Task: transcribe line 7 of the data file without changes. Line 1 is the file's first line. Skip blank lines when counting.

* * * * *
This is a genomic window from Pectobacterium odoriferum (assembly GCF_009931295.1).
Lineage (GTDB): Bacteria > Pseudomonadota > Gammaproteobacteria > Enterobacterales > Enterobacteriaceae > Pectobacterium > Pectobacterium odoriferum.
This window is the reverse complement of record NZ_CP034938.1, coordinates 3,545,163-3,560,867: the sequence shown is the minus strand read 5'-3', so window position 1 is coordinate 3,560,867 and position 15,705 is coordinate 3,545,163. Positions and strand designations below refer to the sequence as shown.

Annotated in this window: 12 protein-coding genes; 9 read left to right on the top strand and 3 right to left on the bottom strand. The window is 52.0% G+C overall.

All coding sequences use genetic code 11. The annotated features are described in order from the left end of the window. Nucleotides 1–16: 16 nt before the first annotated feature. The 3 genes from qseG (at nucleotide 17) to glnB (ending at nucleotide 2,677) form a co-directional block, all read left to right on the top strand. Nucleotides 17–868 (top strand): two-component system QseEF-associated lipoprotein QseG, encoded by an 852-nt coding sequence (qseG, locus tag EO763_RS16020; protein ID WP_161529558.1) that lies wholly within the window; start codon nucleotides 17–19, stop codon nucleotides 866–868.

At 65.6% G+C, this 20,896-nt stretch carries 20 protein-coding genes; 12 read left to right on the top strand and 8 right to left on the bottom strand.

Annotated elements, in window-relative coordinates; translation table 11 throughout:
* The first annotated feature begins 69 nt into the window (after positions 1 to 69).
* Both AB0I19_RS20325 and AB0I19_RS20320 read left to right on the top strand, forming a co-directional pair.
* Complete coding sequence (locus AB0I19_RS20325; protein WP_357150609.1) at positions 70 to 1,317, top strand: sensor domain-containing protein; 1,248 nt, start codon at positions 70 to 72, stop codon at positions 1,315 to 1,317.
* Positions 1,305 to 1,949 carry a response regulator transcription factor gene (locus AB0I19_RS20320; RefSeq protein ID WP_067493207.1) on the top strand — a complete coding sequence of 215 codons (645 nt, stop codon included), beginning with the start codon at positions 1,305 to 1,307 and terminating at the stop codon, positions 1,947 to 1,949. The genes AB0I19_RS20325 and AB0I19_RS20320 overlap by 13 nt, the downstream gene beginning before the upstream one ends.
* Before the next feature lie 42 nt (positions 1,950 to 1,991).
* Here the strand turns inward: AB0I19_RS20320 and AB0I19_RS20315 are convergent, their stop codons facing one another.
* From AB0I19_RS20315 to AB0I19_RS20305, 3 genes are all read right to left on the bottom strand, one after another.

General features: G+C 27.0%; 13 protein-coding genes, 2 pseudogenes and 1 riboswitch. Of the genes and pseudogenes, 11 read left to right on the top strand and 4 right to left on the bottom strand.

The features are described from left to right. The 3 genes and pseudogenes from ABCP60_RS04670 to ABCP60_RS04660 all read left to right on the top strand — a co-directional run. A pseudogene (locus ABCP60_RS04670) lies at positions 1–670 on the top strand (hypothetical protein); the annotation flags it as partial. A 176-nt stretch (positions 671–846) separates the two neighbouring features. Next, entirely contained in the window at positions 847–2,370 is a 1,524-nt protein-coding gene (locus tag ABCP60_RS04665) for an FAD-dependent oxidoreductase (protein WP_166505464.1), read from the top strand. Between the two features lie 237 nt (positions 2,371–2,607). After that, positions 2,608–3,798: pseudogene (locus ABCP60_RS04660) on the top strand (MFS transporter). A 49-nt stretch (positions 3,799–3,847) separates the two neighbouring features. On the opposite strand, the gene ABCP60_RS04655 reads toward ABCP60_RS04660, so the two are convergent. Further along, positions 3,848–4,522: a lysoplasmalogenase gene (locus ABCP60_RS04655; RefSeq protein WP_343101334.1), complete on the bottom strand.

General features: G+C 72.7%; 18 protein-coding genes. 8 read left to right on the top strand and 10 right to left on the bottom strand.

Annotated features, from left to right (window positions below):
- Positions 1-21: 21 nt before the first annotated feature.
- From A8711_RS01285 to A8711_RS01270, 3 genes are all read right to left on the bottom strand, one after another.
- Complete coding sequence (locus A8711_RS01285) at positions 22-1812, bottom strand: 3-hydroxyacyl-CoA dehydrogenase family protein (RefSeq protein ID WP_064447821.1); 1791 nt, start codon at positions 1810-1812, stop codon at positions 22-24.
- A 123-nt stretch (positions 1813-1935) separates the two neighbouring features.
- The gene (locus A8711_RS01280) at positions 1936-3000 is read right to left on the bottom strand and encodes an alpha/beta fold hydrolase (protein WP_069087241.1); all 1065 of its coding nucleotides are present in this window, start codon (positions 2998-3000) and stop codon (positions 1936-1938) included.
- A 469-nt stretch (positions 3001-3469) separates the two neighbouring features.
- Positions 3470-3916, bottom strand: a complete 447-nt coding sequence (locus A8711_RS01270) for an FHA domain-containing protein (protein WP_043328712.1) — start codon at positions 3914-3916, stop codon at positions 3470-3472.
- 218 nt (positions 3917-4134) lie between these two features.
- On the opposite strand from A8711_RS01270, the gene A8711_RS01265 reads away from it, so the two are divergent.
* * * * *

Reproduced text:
Annotated elements, in window-relative coordinates; translation table 11 throughout: